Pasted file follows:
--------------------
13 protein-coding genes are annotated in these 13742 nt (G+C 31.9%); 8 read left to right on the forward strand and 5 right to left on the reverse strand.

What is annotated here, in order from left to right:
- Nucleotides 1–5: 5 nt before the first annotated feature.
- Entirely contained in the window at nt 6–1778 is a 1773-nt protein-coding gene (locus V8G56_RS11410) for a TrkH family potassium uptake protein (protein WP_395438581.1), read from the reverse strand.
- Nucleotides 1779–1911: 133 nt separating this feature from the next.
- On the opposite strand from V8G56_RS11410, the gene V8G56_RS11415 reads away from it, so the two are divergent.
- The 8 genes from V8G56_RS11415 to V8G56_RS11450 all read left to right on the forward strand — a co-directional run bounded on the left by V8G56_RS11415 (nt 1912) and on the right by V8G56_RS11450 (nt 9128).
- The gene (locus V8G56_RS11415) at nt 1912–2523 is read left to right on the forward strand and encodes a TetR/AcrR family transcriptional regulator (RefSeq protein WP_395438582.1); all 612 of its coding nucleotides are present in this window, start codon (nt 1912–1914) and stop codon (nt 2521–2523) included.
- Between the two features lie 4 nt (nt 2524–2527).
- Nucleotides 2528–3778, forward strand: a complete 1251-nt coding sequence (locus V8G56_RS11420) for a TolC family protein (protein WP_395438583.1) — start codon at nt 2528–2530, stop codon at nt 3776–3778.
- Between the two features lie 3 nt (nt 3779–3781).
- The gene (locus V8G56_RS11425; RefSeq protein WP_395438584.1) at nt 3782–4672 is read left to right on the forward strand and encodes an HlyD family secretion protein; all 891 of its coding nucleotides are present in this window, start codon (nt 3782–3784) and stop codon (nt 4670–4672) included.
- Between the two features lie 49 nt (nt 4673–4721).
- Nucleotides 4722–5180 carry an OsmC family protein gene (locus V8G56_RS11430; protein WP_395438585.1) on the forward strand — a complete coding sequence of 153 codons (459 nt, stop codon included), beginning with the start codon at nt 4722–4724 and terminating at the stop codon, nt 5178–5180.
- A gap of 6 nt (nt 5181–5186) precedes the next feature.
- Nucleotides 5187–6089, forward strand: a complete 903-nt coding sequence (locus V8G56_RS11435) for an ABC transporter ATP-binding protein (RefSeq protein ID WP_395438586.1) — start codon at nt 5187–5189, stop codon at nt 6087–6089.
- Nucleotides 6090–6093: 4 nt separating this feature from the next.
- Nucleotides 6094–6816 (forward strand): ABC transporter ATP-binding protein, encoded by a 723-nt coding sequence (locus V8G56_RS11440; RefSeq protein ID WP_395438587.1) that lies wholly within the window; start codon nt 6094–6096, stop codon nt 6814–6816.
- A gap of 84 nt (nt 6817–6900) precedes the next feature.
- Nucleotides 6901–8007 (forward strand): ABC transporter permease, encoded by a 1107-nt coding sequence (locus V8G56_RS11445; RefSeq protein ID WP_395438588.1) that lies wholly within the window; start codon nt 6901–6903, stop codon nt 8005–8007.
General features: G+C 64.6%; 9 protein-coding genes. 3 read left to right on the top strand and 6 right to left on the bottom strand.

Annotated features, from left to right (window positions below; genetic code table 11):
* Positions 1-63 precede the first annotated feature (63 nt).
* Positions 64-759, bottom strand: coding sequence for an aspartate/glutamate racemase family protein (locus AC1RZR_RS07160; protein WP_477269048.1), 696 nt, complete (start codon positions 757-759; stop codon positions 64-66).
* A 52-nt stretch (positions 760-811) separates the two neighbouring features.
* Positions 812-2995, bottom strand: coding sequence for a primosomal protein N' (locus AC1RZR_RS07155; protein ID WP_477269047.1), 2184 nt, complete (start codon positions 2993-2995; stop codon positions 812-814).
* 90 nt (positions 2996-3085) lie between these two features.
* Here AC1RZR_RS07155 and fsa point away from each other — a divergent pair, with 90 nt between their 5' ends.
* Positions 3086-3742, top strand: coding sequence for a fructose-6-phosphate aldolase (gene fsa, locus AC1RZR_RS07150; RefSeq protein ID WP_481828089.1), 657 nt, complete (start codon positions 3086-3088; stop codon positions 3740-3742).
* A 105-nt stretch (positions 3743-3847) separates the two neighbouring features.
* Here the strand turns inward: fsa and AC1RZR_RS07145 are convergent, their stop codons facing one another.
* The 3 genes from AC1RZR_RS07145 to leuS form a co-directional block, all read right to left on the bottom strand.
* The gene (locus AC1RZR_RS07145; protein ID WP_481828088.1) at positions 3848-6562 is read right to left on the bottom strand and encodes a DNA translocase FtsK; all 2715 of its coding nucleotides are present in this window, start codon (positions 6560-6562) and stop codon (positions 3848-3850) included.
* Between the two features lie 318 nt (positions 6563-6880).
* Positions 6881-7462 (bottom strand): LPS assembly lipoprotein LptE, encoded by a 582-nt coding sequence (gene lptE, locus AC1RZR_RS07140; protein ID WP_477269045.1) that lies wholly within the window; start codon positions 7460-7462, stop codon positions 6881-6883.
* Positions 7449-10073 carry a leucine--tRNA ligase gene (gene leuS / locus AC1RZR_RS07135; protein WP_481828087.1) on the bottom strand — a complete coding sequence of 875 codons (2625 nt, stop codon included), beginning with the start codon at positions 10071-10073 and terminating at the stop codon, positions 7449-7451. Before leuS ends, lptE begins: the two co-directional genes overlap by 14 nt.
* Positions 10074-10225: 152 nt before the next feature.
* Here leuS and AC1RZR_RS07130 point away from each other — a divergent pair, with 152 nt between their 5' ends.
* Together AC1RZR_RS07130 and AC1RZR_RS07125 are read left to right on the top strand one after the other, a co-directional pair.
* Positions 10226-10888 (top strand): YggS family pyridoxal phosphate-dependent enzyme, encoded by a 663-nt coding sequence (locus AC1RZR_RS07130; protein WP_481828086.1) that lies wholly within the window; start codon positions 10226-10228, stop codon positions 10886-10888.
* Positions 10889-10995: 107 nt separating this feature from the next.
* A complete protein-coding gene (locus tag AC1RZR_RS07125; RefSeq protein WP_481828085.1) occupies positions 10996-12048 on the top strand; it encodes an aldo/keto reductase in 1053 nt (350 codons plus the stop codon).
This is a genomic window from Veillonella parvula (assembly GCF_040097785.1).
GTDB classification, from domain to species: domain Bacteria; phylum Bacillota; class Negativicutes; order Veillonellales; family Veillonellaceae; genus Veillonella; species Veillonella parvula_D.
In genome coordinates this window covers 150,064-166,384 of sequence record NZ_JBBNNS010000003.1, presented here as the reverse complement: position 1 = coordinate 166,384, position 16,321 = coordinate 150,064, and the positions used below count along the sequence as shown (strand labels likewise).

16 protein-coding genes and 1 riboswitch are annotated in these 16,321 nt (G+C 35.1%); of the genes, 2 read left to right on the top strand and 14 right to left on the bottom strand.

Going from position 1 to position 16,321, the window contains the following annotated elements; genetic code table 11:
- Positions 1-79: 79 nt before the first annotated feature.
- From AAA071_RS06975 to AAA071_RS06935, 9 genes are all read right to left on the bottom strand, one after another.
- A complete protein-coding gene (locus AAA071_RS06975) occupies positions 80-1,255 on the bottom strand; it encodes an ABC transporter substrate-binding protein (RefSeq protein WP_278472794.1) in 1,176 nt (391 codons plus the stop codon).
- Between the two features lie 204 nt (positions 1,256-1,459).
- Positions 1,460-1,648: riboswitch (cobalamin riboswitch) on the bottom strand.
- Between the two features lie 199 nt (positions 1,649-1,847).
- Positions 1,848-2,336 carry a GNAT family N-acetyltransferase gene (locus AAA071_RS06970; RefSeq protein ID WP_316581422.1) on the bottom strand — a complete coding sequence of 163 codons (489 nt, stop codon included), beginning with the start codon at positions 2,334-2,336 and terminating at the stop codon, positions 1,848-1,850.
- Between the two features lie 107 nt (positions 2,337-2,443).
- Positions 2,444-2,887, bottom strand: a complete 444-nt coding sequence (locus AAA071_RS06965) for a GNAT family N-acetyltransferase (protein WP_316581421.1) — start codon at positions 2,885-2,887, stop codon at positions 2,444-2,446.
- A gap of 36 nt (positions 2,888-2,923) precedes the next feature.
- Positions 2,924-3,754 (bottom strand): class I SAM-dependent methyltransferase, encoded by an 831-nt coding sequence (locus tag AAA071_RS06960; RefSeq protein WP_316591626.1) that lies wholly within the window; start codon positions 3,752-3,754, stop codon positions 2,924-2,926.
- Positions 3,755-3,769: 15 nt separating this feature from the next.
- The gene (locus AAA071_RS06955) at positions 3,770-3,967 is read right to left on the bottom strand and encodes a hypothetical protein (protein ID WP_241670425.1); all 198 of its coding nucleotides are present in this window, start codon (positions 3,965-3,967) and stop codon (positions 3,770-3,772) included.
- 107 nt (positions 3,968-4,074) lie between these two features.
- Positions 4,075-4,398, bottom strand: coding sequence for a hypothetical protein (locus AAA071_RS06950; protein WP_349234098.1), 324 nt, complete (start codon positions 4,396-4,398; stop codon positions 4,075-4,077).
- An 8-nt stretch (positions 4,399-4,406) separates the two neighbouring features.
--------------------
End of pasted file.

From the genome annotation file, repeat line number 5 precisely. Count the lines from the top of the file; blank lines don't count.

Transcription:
- Nucleotides 1779–1911: 133 nt separating this feature from the next.